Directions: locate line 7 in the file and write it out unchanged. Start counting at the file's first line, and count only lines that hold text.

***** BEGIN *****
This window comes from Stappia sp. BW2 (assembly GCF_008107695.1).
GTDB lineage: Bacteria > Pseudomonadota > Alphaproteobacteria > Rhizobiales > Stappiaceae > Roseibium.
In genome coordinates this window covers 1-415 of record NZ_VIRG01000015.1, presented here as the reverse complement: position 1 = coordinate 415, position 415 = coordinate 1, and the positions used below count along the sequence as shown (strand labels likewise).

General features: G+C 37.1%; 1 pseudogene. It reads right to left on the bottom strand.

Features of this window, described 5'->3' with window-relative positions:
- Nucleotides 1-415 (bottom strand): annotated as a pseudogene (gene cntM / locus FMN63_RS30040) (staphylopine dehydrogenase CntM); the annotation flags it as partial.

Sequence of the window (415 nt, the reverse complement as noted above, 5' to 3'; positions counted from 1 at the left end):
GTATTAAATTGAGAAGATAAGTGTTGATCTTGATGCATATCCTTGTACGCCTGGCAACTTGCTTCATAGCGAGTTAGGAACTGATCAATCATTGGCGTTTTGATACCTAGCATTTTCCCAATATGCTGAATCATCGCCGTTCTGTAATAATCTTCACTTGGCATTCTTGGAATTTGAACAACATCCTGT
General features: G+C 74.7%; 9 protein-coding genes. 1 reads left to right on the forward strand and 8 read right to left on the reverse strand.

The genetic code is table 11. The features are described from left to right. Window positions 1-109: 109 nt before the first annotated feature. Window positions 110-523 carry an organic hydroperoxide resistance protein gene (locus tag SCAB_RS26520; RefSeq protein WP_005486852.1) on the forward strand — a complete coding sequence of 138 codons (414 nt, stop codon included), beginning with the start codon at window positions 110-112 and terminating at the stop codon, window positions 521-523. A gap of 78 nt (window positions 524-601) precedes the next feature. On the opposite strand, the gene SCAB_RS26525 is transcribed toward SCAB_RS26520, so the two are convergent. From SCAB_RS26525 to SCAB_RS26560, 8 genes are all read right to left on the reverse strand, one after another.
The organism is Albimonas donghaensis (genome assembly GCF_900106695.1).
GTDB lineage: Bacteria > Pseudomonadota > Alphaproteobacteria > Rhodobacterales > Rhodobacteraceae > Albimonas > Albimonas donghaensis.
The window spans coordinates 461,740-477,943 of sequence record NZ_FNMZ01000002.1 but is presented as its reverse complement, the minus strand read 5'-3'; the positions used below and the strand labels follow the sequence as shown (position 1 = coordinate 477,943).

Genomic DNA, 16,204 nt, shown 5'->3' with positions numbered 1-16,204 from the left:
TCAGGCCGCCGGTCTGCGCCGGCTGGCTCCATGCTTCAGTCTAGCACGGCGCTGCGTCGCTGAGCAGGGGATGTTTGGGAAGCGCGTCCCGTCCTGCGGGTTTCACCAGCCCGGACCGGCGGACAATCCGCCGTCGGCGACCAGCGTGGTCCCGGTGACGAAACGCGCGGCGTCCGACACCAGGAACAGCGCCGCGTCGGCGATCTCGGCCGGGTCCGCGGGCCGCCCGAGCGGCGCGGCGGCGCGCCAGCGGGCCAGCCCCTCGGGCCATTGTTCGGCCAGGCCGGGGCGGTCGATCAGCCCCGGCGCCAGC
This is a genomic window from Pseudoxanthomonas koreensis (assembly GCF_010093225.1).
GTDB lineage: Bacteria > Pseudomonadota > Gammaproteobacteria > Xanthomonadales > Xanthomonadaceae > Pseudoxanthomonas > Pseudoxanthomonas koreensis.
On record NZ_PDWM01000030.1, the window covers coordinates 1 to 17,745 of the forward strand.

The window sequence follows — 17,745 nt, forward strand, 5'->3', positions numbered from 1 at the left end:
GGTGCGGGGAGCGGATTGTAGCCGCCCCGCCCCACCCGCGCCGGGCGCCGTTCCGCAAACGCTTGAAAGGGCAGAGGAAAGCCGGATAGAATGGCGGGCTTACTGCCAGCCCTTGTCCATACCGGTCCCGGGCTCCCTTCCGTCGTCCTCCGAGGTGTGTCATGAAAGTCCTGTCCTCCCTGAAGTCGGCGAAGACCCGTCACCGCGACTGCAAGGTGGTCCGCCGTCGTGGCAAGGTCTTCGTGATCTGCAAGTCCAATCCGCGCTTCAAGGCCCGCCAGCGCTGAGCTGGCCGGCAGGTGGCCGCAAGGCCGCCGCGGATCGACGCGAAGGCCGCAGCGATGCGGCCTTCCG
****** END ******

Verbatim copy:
Sequence of the window (415 nt, the reverse complement as noted above, 5' to 3'; positions counted from 1 at the left end):